The Real Deal New York

New Stephen Jacobs rental building takes center stage on Lincoln Center’s south side: Architecture review

July 26, 2013 05:30PM
By James Gardner

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160 West 62nd Street

160 West 62nd Street

Lincoln Center is undergoing one of the most important transformations in the half century of its existence, with two new projects approaching completion in its southern half, along West 62nd Street.

One of these, which I have already written about, is the new law school and dormitories designed by Pei Cobb Fried and Partners. The other, immediately to the west, is a 54-story apartment tower, developed by Glenwood Management and designed by the Stephen B. Jacobs Group, at 160 West 62nd Street.

When completed in 2014, it will contain roughly 250 rental units.

Architecturally speaking, the law school and dormitories, forming a parabolic slab joined to a broad tower, are more inventive and better made than the residential tower. But the latter beetles over the former like a campanile, and the effect is impressive. As so often in Manhattan, the project began with one architectural firm and ended with another. Pelli Clarke Pelli Architects had originally designed a rather drab modernist tower, at least according to the renderings.

Jacobs, whose New York projects include 325 Fifth Avenue, a 250-unit condo tower built by Douglaston Development, and the Gansevoort Hotel in the Meatpacking District, has come up with something more traditional, a two-toned structure of glass and brick and limestone, with punched windows arranged in bays. The most traditional part of the building is the base, at the southeast corner of Amsterdam Avenue and West 62nd Street, with a tall entrance way clad in limestone and glass.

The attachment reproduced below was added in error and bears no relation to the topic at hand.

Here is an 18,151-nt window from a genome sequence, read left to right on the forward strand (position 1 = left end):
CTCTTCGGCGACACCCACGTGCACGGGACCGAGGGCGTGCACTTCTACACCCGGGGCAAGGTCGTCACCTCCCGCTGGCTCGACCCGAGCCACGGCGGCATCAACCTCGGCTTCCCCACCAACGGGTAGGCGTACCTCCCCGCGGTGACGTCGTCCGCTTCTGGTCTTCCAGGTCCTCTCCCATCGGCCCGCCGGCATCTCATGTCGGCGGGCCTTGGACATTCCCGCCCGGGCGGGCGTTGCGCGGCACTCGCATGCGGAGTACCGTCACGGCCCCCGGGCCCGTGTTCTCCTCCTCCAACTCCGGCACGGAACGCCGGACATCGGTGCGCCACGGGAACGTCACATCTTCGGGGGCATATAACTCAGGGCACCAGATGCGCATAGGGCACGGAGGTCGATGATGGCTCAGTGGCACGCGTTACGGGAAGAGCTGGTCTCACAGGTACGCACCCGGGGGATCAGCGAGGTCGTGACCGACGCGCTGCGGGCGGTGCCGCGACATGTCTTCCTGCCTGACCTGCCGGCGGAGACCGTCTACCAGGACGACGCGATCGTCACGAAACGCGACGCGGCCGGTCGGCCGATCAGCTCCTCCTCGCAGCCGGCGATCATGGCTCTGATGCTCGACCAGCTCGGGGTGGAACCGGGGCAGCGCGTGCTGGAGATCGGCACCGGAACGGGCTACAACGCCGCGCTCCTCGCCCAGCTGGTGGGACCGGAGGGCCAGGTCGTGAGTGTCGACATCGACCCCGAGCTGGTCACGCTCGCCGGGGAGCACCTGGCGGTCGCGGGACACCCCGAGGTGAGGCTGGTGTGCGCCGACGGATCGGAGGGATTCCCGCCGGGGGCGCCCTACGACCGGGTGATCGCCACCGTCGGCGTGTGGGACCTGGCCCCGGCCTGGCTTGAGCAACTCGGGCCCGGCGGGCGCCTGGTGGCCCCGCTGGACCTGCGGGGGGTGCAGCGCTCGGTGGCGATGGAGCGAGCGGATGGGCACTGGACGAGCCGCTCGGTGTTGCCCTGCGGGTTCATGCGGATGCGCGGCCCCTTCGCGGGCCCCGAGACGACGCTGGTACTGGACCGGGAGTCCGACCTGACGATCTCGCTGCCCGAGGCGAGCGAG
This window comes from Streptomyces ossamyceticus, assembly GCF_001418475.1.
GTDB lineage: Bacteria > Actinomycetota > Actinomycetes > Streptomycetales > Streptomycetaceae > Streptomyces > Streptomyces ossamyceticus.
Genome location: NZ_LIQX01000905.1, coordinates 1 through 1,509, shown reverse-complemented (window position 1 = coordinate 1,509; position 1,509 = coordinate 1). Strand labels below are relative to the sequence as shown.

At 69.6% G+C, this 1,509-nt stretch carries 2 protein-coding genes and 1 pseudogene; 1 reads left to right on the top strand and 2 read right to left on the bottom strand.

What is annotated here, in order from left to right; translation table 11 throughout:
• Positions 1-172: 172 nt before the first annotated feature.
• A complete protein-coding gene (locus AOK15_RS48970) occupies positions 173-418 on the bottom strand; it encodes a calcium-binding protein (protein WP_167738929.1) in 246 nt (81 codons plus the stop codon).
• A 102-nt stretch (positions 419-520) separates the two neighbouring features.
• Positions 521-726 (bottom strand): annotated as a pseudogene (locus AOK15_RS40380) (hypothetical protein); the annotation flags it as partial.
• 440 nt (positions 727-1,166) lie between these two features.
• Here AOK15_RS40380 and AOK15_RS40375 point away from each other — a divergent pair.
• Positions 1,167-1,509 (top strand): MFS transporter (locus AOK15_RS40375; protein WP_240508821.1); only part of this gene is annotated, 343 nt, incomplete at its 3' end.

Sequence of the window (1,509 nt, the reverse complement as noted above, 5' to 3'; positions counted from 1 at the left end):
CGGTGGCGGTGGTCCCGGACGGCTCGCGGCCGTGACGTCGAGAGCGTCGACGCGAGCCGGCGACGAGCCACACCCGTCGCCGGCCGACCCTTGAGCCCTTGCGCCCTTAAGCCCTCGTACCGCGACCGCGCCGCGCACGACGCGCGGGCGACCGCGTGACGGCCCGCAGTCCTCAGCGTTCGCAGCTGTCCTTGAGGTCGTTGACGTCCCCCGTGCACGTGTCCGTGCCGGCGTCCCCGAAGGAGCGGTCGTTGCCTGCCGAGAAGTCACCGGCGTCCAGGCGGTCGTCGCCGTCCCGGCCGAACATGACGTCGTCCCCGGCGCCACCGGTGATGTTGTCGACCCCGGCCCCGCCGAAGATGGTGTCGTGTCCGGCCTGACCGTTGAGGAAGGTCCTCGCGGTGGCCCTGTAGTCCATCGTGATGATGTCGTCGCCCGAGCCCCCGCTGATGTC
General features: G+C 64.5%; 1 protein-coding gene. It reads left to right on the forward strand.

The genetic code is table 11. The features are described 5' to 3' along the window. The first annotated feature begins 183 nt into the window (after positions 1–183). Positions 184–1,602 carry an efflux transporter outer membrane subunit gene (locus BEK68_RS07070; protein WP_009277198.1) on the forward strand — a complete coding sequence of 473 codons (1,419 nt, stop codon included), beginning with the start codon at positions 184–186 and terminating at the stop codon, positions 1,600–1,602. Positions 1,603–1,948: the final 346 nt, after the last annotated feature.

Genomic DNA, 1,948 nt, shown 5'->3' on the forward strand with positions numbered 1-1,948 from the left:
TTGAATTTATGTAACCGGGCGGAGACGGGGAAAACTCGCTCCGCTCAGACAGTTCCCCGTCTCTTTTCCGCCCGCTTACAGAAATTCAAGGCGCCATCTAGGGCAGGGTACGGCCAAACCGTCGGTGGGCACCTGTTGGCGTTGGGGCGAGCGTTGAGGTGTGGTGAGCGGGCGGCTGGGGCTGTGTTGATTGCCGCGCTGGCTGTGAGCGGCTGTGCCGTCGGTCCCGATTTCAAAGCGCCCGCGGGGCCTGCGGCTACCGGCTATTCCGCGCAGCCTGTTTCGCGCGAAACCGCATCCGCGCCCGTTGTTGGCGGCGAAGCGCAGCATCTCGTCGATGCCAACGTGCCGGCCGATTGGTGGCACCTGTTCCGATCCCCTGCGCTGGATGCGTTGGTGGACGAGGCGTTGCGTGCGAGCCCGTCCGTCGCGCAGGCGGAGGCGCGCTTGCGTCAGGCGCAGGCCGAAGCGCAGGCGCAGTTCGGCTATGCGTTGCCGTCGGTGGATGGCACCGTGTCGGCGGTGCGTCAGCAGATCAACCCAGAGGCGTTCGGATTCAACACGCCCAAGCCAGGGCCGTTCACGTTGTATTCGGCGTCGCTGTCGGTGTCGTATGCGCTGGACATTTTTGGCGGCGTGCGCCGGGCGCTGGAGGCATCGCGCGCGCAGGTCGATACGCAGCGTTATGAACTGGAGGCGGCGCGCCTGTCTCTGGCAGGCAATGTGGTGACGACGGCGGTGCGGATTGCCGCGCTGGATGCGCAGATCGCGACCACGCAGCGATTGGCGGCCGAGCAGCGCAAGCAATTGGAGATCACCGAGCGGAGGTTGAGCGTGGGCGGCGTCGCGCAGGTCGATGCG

On closer inspection, however, the structure itself is somewhat irregular: the western façade is flat, whereas the three other sides are articulated as a series of protrusions, presumably to maximize the view. This measure does not vitiate the overall effect as much as one might expect, but neither does it add anything to the design.

The most striking effect of the tower and law school is exerted on the performing arts section of Lincoln Center. Half a century ago, Lincoln Center seemed to rise up nearly in isolation in all directions. Then in the 1980s several high-rises were built near 65th street, which plugged the view to the north. Now something similar is taking place to the south, as these two new projects approach completion. Both of them represent a very different style from the central structures of Lincoln Center and the change, which makes the whole campus seem busier and more crowded, will take getting used to.

Correction: An earlier version of this story called 160 West 62nd Street a condominium building. It is in fact a rental tower. 

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